There are 13 species of bats in Florida; several of these, including little brown and big brown bats, may be found in residential homes and businesses.
Bat problems fall into one of three categories: roosting bats, a lone bat in the living area of a home, and bats flying around the house. If a bat is identified in the living area of the home, it can be legally be trapped and removed.
To better understand bat infestations in Jacksonville, FL we asked Derrick Clay, district manager, a few questions.
Jacksonville, Florida Bats
Where do bats live in Jacksonville, Florida?
Natural habitats would be dense, wooded areas. We find most of our activity in exterior soffits, attics and behind fascia boards around homes.
What is the most common sign homeowners notice about bat infestations?
Guano droppings dispersed along the exterior of the home and exit areas of the colonies such as roof returns and eaves. People also notice bats exiting their home at dusk or evening hours of the day.
What bat species typically live in attics in Jacksonville, Florida?
Big brown bats, eastern red bats, little brown bats, hoary bats, Seminole and gray myotis bats.
How does Trutech get rid of bats in Jacksonville, FL?
The extraction process is done with a bat cone or bat valve. We exclude the entire home except the daily point of exit/entry.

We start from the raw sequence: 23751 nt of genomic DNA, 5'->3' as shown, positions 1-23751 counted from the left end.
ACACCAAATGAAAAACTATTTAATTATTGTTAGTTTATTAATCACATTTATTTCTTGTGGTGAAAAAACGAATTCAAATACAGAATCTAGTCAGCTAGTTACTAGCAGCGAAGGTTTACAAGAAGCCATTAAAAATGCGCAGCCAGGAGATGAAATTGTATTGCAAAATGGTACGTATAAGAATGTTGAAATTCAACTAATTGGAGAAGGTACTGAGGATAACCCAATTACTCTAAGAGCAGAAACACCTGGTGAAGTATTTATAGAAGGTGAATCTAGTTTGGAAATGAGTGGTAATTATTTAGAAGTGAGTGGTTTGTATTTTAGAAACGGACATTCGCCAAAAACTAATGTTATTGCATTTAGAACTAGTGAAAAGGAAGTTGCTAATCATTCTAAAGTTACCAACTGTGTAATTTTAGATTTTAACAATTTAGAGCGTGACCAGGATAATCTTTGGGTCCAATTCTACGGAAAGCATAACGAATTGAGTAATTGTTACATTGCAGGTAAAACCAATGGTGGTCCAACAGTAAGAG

We secure a one-way bat valve over the hole which allows the bats to freely exit the nest but not re-enter. We leave the valve up for 1-4 days, remove it after the bats have shown no sign of re-entry, clean the roosting area, sanitize and treat for ectoparasites.
We then seal up this final area so the bats can’t enter again.
Is it illegal to remove bats in Florida?
It is not illegal to remove bats in Florida, but there are restrictions and protections.
Are bats protected in Florida? What do these protections mean for homeowners?
Bats are a protected species in Florida. There is a 4-month “blackout season” where you cannot remove or exclude an area where bats are nesting. This time period is from April 15- August 15.
This means that homeowners have to live with a known colony during this blackout season unless they apply for a waiver through FWC (The Florida Fish and Wildlife Conservation Commission).
This waiver is generally denied unless there are proven health concerns for an occupant of the home. This also means that once the blackout is lifted, your attic is full of bats, guano and diseases that can be extremely harmful for the homeowner.
You’d want a professional company, such as Trutech, to remove the colony and complete the restoration process of this specific area.